The vigor of our spiritual life will be in exact proportion to the place held by the Bible in our life and thoughts.

Oh, this is a reality, not a fable, that the Lord Jesus Christ is our friend. And we should not be satisfied till we are brought to this.

When sight ceases, it is the time for faith to work. The greater the difficulties, the easier it is for faith. As long as human possibilities for success remain, faith does not accomplish things as easily as when all natural prospects fail.

No one ought to expect to see much good resulting from his labors in word, and doctrine, if he is not much given to prayer and meditation.

But in what way shall we attain to this settled happiness of soul? How shall we learn to enjoy God? How obtain such an all-sufficient soul-satisfying portion in him as shall enable us to let go the things of this world as vain and worthless in comparison? I answer, This happiness is to be obtained through the study of the Holy Scriptures. God has therein revealed Himself unto us in the face of Jesus Christ.

The primary business I must attend to every day is to fellowship with the Lord. The first concern is not how much I might serve the Lord, but how my inner man might be nourished.

The greater the difficulty to be overcome, the more will it be seen to the glory of God how much can be done by prayer and faith.

I live in the spirit of prayer. I pray as I walk about, when I lie down and when I rise up. And the answers are always coming.

The joy which answers to prayer give, cannot be described; and the impetus which they afford to the spiritual life is exceedingly great.

Mr. J. Hudson Taylor well reminds us that while in nature the normal order of growth is from childhood to manhood and so to maturity, in grace the true development is perpetually backward toward the cradle: we must become and continue as little children, not losing, but rather gaining, childlikeness of spirit. The disciple's maturest manhood is only the perfection of his childhood. George Müller was never so really, truly, fully a little child in all his relations to his Father, as when in the ninety-third year of his age.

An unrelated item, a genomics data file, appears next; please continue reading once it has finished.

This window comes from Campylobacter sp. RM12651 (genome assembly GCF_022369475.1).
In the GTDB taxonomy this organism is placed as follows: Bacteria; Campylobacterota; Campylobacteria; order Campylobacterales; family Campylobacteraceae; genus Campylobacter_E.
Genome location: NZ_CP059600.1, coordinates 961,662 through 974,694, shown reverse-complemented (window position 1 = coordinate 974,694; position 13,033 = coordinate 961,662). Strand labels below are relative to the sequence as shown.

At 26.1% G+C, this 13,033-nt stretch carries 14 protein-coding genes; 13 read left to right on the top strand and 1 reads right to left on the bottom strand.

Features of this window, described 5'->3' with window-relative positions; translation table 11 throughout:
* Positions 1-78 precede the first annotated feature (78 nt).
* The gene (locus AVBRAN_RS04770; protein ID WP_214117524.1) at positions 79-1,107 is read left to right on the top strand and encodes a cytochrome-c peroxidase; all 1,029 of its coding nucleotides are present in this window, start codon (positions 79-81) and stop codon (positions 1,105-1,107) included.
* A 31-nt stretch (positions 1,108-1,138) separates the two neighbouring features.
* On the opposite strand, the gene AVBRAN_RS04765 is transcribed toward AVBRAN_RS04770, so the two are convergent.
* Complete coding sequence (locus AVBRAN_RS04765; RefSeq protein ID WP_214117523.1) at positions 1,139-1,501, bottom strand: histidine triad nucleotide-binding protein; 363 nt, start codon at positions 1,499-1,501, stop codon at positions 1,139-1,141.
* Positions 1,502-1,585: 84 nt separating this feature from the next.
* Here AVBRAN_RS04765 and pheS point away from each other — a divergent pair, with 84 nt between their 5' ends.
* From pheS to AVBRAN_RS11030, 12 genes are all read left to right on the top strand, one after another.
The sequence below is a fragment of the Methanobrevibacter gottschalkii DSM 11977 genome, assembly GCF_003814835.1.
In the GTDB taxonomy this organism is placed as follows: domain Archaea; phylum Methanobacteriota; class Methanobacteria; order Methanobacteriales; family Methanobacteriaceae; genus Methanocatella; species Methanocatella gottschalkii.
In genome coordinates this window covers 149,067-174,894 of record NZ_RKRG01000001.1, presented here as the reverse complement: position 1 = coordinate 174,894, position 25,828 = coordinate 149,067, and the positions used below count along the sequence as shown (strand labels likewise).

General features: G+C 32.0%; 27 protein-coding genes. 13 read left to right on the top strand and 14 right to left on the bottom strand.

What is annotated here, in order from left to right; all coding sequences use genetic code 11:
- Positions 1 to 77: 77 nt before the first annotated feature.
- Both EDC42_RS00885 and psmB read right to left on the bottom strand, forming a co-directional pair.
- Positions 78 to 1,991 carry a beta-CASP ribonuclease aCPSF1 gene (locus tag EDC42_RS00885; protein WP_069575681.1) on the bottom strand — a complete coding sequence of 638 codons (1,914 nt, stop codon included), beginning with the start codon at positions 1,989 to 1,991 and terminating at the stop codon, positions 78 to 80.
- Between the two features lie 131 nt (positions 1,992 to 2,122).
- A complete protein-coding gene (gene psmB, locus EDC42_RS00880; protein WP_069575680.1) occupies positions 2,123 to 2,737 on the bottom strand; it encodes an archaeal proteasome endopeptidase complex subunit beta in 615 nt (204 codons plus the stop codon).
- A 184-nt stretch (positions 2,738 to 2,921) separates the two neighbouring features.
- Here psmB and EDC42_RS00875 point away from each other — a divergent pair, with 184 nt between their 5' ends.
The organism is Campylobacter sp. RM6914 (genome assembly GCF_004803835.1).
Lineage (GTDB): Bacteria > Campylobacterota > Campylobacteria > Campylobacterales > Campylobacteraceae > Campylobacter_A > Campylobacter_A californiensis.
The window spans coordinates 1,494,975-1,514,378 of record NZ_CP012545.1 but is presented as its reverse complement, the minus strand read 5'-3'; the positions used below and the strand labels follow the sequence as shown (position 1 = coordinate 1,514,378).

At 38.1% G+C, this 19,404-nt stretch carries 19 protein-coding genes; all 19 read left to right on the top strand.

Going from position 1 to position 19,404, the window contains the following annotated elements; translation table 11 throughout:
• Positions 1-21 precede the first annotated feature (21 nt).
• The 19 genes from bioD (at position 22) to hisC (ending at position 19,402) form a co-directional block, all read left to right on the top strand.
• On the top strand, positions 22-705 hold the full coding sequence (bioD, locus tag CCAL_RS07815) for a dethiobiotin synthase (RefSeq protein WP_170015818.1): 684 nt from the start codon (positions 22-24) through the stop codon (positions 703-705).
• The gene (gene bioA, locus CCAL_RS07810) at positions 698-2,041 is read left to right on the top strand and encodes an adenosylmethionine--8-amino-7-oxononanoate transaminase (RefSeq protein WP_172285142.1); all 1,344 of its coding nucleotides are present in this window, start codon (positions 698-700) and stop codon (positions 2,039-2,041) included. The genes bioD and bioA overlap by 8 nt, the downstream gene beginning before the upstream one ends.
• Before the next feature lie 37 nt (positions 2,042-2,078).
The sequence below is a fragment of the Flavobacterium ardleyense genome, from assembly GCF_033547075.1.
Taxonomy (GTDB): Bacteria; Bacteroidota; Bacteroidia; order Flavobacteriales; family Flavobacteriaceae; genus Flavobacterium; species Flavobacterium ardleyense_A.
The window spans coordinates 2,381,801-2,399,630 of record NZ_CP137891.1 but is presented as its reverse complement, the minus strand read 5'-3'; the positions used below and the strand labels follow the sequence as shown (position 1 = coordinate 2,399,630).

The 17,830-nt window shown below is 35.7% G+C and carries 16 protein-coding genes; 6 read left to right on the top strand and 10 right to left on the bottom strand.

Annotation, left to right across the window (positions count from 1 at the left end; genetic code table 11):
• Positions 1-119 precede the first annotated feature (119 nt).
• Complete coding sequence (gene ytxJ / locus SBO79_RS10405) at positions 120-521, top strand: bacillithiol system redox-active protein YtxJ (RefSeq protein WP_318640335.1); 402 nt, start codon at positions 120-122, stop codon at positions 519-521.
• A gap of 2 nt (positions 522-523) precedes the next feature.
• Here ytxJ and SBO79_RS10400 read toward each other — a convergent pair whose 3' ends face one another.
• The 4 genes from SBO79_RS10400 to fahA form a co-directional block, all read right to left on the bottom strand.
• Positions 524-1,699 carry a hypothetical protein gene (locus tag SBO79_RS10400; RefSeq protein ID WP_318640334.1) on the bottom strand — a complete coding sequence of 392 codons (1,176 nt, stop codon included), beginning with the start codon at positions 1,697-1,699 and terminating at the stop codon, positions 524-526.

Let me here add a word of Christian counsel. To enter upon the marriage union is one of the most deeply important events of life. It cannot be too prayerfully treated. Our happiness, our usefulness, our living for God or for ourselves afterwards, are often most intimately connected with our choice. Therefore, in the most prayerful manner, this choice should be made. Neither beauty, nor age, nor money, nor mental powers, should be that which prompt the decision; but 1st, Much waiting upon God for guidance should be used; 2nd, A hearty purpose, to be willing to be guided by Him should be aimed after; 3rd, True godliness without a shadow of doubt, should be the first and absolutely needful qualification, to a Christian, with regard to a companion for life. In addition to this, however, it ought to be, at the same time, calmly and patiently weighed, whether, in other respects, there is a suitableness.

Faith does not operate in the realm of the possible. There is no glory for God in that which is humanly possible. Faith begins where man's power ends.

I have reason to believe, from what I have seen among the children of God, that many of their trials arise either from want of confidence in the Lord as it regards temporal things, or from carrying on their business in an unscriptural way.